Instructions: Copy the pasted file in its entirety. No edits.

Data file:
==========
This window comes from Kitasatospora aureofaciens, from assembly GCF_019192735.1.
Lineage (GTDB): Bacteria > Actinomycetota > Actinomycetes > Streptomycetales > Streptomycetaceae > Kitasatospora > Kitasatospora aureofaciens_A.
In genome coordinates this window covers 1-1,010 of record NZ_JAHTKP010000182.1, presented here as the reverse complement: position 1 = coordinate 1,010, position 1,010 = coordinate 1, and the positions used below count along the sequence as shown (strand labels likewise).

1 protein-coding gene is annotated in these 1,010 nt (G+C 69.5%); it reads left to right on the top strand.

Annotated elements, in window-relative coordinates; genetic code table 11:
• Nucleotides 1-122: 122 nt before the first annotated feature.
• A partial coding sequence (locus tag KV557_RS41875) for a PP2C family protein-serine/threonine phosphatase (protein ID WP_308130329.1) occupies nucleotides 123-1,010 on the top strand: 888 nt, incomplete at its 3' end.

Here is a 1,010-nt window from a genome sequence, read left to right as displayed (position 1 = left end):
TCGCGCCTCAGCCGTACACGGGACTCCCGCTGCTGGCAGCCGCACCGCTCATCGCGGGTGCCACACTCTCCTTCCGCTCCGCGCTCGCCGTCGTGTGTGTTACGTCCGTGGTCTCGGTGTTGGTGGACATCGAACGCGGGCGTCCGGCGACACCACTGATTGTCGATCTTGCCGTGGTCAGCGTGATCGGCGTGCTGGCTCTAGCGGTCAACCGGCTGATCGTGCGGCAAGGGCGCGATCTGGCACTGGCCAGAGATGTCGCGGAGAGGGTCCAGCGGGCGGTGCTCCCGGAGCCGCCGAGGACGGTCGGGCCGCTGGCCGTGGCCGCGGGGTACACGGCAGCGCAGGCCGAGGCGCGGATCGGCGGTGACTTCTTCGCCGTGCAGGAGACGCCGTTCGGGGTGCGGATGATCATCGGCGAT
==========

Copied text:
This window comes from Kitasatospora aureofaciens, from assembly GCF_019192735.1.
Lineage (GTDB): Bacteria > Actinomycetota > Actinomycetes > Streptomycetales > Streptomycetaceae > Kitasatospora > Kitasatospora aureofaciens_A.
In genome coordinates this window covers 1-1,010 of record NZ_JAHTKP010000182.1, presented here as the reverse complement: position 1 = coordinate 1,010, position 1,010 = coordinate 1, and the positions used below count along the sequence as shown (strand labels likewise).

1 protein-coding gene is annotated in these 1,010 nt (G+C 69.5%); it reads left to right on the top strand.

Annotated elements, in window-relative coordinates; genetic code table 11:
• Nucleotides 1-122: 122 nt before the first annotated feature.
• A partial coding sequence (locus tag KV557_RS41875) for a PP2C family protein-serine/threonine phosphatase (protein ID WP_308130329.1) occupies nucleotides 123-1,010 on the top strand: 888 nt, incomplete at its 3' end.

Here is a 1,010-nt window from a genome sequence, read left to right as displayed (position 1 = left end):
TCGCGCCTCAGCCGTACACGGGACTCCCGCTGCTGGCAGCCGCACCGCTCATCGCGGGTGCCACACTCTCCTTCCGCTCCGCGCTCGCCGTCGTGTGTGTTACGTCCGTGGTCTCGGTGTTGGTGGACATCGAACGCGGGCGTCCGGCGACACCACTGATTGTCGATCTTGCCGTGGTCAGCGTGATCGGCGTGCTGGCTCTAGCGGTCAACCGGCTGATCGTGCGGCAAGGGCGCGATCTGGCACTGGCCAGAGATGTCGCGGAGAGGGTCCAGCGGGCGGTGCTCCCGGAGCCGCCGAGGACGGTCGGGCCGCTGGCCGTGGCCGCGGGGTACACGGCAGCGCAGGCCGAGGCGCGGATCGGCGGTGACTTCTTCGCCGTGCAGGAGACGCCGTTCGGGGTGCGGATGATCATCGGCGAT